I cannot begin to express my frustration with several up and coming ages/generations inability to think, create, or self-educate. However, it makes me more determined and creative to find ways to reach this mindset and change it. In that effort, I consistently see one MAJOR problem with individuals lacking creativity, motivation, and the ability to learn and experiment. This key ingredient of creativity is usually taught to us by our parents and then we take the baton and teach ourselves a little later in life. This key ingredient causes us to be curious, experiment, discover and actively (not passively) learn from our experiences.
One day, not so long ago, I discovered a pet peeve of mine: quitting within the moment of apparent futility. My daughter is two years old. She has a stroller for her dolly and it was trapped between a step ladder (small one) and her play kitchen.
After two tugs of the stroller, she gives up and starts to scream. I hate this. I loathe it with all my being. I hate the attitude of giving up immediately without even trying something else. However, I had to realize something. Addie doesn’t have a key ingredient to solve problems (because frankly her brain isn’t equipped to do so) so I have to teach it to her. That key ingredient is Resourcefulness.
Addie isn’t resourceful and she isn’t supposed to be at this point. She is only discovering that objects in her world are really under her command. However, I decided to try to show her. I had her come over to the step ladder, I placed her hands on it and we pulled it over together. She then realized she had enough room to get her stroller out. You could see her look a little thoughtfully at the step ladder but then she was over it. However, what about those kids and adults (who don’t have mental developmental issue)s to get in their way…what is their problem?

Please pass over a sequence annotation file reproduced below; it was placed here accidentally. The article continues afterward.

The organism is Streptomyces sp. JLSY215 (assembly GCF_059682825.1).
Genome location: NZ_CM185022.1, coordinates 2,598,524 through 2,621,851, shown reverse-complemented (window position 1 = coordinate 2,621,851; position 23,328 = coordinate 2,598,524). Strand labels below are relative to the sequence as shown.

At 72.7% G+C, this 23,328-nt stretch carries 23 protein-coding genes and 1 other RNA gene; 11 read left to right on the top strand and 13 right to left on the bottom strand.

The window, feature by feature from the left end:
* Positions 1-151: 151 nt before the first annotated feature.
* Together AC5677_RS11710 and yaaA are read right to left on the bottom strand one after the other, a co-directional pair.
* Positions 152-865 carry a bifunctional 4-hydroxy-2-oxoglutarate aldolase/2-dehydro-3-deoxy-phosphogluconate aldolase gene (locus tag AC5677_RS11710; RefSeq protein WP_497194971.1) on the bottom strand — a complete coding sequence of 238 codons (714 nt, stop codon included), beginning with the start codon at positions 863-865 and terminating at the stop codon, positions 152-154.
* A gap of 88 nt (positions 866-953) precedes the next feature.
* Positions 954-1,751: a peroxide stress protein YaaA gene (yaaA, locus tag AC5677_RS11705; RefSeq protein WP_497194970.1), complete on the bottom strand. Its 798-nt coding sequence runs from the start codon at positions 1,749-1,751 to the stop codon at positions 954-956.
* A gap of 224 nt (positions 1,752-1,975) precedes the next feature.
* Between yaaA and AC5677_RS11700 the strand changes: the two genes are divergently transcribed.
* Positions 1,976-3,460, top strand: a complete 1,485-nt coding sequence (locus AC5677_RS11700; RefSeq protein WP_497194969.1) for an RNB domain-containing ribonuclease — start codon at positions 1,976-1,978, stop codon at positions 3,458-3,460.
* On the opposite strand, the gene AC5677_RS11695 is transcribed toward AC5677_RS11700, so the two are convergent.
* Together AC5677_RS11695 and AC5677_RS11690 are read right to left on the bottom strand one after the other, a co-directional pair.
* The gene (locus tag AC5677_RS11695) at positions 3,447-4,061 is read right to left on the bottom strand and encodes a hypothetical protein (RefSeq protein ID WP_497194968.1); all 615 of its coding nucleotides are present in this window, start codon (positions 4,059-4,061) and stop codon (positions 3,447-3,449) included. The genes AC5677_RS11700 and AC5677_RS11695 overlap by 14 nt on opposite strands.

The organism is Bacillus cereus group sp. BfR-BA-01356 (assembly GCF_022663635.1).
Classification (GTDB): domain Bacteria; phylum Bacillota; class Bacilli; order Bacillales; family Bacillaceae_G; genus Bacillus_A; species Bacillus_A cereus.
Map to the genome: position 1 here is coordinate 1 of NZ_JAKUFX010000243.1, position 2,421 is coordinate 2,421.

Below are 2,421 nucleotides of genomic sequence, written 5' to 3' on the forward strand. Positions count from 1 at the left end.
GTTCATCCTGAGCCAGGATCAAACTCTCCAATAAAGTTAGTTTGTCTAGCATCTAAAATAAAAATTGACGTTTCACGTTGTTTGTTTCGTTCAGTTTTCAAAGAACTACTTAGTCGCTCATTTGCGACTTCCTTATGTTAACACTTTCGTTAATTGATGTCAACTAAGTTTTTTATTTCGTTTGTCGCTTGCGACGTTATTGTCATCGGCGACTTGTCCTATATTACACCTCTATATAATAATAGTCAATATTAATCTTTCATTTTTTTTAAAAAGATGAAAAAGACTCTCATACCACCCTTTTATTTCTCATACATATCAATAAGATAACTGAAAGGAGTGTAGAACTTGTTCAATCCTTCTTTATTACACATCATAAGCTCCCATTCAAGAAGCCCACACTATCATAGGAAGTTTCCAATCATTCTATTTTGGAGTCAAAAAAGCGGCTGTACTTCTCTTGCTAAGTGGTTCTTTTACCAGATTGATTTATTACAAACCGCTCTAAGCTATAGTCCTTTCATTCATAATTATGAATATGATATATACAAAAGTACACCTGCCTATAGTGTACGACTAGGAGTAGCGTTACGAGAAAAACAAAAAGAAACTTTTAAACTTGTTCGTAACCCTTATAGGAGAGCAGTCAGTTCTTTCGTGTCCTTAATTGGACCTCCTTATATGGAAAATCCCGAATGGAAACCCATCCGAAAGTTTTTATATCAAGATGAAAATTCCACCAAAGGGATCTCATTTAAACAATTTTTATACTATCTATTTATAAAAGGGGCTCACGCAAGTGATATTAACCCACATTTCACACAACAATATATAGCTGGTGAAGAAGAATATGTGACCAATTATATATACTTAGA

The Mind is Numb
With the prevalent culture of video games, internet, and fast-at-your-fingertips media; we don’t have to think too far for an answer or general mental stimulation. Also, children these days are spoiled. They are given massive amounts of entertaining stimuli (TV in their rooms, gaming systems, etc), or a plethora of toys. With all of these tools available, when does the child have time or need to be imaginative or resourceful with the few things they have? Answer: They don’t.
I had a lot of toys growing up and 1 Nintendo system (original of course), and yes, I would argue they did me more harm than good. However, I played with those things very minimally. I also played outside and pretended to be superheroes or monsters with friends. I also explored our yard and learned about nature. The prevalent stimuli from mind numbing activities was far less than what they are today. We also just got rid of our tv in the last couple months. We were watching it or keeping it on as background noise WAY too much. So it had to go. We were wasting time in front of it and getting a bit fatter because we weren’t moving, so we decided enough is enough.
We have all heard the mantra “Practice Makes Perfect”. Which it doesn’t, only perfect practice makes perfect. Practice makes permanent. If we practice a mind numbing activity for 1-3 hours a day (or more), how proficient and good are we going to get at not using our brains? I would argue there are people very skilled in that area because they practice not thinking. If we replaced that activity with one that engages our strengths and talents, how good would we be at that activity? You get the point (and beyond the obvious addiction problems, I will end my rant here).